We crammed so much into today, there is not enough space for everything here so I will give brief highlights and cut/paste a lot of different pieces of info from other sources (creativity running low here, apologies!).
We started at Hezekiah’s (Water) Tunnel. Here’s a video my friend Andrew took:
Click here for the video
Off to the Israel Museum…
We toured the Israel Museum which houses the Dead Sea Scrolls and includes in it a 1st century BC copy of the book of Isaiah in its entirety. They have a replica stretched around the giant scroll in this room:
From here we visited Yad Vashem – the world’s largest Holocaust museum. While deeply confounding and emotion stirring throughout, the most moving piece was at the end in the Hall of Names. Cameras were not allowed to be used in this place and there is much more that can be said about this remarkable museum and its message to the world than there is room for here.
From the Yad Vashem website:
“The Hall of Names at Yad Vashem is the Jewish People’s memorial to each and every Jew who perished in the Holocaust – a place where they may be commemorated for generations to come.
The main circular hall houses the extensive collection of “Pages of Testimony” – short biographies of each Holocaust victim. Over two million Pages are stored in the circular repository around the outer edge of the Hall, with room for six million in all.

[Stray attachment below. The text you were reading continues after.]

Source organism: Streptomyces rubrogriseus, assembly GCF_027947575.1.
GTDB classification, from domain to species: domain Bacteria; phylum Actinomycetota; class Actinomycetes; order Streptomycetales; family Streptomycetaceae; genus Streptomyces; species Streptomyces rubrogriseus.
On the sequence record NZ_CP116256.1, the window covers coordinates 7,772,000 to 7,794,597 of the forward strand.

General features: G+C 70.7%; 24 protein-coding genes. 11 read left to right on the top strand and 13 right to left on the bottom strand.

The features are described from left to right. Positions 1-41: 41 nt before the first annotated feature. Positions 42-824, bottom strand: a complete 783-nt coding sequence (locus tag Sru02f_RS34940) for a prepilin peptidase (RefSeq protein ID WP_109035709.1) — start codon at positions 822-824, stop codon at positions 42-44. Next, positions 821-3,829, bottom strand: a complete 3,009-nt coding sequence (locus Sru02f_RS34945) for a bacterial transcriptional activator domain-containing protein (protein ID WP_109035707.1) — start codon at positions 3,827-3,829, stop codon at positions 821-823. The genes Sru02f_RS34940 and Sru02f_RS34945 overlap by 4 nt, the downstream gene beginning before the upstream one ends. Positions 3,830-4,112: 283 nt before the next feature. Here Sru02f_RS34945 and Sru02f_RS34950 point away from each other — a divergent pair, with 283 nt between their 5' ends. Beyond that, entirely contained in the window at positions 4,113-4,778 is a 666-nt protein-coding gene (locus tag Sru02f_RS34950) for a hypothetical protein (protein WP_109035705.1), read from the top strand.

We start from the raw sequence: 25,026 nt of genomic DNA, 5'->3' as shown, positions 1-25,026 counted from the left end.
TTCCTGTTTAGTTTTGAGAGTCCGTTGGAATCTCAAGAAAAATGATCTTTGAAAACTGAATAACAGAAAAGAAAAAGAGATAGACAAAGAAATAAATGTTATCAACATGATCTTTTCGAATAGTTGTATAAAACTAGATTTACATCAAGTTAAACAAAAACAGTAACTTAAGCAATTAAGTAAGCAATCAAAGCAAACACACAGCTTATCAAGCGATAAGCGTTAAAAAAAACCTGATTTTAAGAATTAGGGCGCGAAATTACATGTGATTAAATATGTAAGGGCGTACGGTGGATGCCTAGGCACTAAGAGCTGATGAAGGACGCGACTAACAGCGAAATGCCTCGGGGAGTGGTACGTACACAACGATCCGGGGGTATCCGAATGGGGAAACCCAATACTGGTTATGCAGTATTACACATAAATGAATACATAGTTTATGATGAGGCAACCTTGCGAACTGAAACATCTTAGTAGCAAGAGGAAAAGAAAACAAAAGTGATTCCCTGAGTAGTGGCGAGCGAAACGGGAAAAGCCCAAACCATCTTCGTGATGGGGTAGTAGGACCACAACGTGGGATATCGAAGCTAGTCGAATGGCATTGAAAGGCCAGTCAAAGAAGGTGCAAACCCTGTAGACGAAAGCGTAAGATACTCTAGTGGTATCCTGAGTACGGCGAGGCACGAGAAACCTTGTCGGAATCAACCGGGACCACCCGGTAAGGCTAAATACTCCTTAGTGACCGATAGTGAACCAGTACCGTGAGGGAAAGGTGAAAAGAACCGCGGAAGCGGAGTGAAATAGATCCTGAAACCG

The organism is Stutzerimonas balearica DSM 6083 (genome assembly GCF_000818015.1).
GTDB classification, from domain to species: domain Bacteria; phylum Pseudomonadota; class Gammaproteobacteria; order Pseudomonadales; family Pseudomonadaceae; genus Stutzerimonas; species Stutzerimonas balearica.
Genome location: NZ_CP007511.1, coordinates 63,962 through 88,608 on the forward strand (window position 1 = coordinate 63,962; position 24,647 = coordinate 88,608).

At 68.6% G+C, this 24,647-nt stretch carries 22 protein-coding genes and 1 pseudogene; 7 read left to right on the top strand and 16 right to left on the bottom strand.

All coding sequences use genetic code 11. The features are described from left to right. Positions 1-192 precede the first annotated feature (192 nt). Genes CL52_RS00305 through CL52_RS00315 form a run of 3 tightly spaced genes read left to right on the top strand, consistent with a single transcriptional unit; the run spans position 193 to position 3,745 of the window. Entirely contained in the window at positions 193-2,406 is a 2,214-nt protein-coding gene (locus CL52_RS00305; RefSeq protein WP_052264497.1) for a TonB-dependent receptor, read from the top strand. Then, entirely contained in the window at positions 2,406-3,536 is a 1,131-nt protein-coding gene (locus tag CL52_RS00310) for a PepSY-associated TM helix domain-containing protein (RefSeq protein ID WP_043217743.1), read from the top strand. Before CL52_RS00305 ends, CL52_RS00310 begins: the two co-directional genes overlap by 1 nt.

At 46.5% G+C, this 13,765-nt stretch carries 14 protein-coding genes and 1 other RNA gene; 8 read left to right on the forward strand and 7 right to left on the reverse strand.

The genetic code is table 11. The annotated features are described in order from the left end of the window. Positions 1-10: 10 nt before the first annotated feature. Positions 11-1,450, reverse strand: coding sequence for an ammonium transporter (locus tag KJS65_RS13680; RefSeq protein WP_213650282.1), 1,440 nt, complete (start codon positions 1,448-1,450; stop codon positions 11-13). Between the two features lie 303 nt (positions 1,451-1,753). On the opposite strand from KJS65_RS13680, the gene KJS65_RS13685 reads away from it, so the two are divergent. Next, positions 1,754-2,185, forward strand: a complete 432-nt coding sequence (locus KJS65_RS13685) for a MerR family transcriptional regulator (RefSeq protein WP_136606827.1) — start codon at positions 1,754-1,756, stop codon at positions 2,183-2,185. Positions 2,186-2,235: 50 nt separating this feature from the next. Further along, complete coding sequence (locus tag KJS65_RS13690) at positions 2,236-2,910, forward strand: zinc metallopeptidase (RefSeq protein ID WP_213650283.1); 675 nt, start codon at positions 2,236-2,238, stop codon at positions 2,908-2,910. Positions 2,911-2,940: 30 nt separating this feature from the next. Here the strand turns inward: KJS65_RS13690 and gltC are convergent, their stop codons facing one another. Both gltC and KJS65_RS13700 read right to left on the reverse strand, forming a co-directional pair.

The ceiling of the Hall is composed of a ten-meter high cone reaching skywards, displaying 600 photographs and fragments of Pages of Testimony. This exhibit represents a fraction of the murdered six million men, women and children from the diverse Jewish world destroyed by the Nazis and their accomplices. The victims’ portraits are reflected in water at the base of an opposing cone carved out of the mountain’s bedrock.”
On a very quiet bus ride, we made our way back into the old city of Jerusalem.
Just before dinner, we were privileged to hear from two men – one Palestinian, one Israeli – both of whom lost a daughter (10 years and 14 years old respectively) at the hands of people from the opposite side of the Conflict. These two men worked through their grief and instead of seeking revenge, seek shalom. They are part of the Parents Circle Family Forum which “is a joint Palestinian Israeli organization of over 600 families, all of whom have lost a close family member as a result of the prolonged conflict. Joint activities have shown that the reconciliation between individuals and nations is possible and it is this insight that they are trying to pass on to both sides of the conflict.”
The closing message from these two gentlemen was that it’s not about being pro-Israel or pro-Palestine but about being pro-peace…something we can and should all be on board with. Interestingly, as a follow up the Israeli says “With all due respect to my people, what Israel is doing by way of oppression and the occupation is not Jewish, nor is protesting these things anti-Semitism.”
The theme has rung clear this week: living stones telling stories for themselves so that the world may know and so that people who hear these stories firsthand can be agents for peace in the communities to which they will return.
Tomorrow our day is dedicated to the Passion Week.
May the peace of Christ be with you always.